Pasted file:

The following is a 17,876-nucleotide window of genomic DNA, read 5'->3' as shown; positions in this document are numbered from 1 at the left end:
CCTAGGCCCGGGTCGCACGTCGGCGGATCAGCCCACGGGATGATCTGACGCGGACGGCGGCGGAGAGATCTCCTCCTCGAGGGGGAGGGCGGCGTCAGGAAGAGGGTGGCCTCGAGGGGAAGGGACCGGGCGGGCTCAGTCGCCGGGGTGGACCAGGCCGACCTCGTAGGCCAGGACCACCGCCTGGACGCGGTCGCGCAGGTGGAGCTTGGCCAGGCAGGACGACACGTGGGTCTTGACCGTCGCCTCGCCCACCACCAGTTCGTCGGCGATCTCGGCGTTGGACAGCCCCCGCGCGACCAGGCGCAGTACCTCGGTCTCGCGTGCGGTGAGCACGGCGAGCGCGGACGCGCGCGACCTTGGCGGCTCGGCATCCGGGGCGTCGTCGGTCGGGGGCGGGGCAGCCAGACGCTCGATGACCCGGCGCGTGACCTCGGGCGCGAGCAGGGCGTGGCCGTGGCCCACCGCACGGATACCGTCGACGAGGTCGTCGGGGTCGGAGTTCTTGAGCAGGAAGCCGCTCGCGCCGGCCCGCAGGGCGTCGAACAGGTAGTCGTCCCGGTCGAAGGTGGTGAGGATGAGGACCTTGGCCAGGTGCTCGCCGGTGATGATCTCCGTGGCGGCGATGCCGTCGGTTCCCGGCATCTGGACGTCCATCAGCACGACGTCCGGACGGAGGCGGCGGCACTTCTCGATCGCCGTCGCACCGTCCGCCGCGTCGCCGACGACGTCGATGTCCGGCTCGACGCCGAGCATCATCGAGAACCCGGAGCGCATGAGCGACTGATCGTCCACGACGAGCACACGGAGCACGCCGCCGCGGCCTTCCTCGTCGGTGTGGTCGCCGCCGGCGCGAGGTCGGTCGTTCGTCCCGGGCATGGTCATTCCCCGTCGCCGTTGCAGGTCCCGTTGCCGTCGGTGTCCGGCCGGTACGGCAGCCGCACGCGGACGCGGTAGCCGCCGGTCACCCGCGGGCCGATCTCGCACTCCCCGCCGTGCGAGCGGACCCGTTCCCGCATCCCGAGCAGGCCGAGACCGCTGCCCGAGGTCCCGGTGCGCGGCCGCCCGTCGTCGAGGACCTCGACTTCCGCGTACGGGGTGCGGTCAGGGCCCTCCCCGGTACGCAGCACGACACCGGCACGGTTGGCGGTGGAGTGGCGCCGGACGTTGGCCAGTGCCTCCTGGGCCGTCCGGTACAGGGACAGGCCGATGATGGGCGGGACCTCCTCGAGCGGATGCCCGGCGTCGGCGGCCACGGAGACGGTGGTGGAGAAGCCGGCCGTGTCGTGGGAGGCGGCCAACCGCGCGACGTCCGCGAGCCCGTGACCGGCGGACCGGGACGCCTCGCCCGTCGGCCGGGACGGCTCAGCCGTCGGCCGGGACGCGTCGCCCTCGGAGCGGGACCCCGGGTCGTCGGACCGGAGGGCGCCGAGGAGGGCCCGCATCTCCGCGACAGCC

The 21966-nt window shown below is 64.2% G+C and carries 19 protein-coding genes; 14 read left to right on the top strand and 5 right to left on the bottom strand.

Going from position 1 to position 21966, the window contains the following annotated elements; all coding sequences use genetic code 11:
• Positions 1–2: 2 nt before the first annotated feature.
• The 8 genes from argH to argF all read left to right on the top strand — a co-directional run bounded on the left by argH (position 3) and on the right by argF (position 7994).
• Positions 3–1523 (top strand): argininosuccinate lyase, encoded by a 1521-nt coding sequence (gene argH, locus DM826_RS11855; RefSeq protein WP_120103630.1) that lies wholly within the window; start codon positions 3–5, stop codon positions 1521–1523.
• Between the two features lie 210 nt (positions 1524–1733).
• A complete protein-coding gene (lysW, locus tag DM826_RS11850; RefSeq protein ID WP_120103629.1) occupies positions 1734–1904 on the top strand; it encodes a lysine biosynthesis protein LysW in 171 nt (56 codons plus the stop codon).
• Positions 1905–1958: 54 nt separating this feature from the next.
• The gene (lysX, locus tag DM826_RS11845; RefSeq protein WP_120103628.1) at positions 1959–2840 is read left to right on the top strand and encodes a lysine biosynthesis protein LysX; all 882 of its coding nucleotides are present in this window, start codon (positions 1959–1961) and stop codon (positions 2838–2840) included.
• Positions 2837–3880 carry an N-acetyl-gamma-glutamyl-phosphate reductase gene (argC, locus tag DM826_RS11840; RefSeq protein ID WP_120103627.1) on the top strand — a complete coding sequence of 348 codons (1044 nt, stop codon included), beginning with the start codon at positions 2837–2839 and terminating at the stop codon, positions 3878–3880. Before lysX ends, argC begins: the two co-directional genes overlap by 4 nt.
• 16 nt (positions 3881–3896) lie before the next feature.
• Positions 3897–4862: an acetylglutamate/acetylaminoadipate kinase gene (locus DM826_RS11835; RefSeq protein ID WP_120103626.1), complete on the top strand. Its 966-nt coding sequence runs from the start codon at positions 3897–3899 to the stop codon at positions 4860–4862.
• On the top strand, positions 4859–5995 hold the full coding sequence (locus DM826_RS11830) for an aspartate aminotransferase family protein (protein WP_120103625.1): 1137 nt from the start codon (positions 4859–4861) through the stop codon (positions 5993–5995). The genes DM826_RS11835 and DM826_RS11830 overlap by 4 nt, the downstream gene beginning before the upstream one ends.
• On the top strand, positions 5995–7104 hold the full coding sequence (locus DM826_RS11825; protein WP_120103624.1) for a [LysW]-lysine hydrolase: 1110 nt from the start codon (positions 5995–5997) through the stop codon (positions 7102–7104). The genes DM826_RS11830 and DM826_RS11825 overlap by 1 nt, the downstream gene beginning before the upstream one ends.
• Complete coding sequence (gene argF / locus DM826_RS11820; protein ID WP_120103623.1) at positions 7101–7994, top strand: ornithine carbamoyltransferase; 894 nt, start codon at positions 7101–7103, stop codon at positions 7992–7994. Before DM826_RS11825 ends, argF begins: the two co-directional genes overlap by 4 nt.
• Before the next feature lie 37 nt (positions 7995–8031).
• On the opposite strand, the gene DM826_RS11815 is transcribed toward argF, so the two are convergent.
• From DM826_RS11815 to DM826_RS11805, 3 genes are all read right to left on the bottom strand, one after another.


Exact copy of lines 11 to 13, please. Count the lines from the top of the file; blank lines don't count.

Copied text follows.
• The gene (lysX, locus tag DM826_RS11845; RefSeq protein WP_120103628.1) at positions 1959–2840 is read left to right on the top strand and encodes a lysine biosynthesis protein LysX; all 882 of its coding nucleotides are present in this window, start codon (positions 1959–1961) and stop codon (positions 2838–2840) included.
• Positions 2837–3880 carry an N-acetyl-gamma-glutamyl-phosphate reductase gene (argC, locus tag DM826_RS11840; RefSeq protein ID WP_120103627.1) on the top strand — a complete coding sequence of 348 codons (1044 nt, stop codon included), beginning with the start codon at positions 2837–2839 and terminating at the stop codon, positions 3878–3880. Before lysX ends, argC begins: the two co-directional genes overlap by 4 nt.
• 16 nt (positions 3881–3896) lie before the next feature.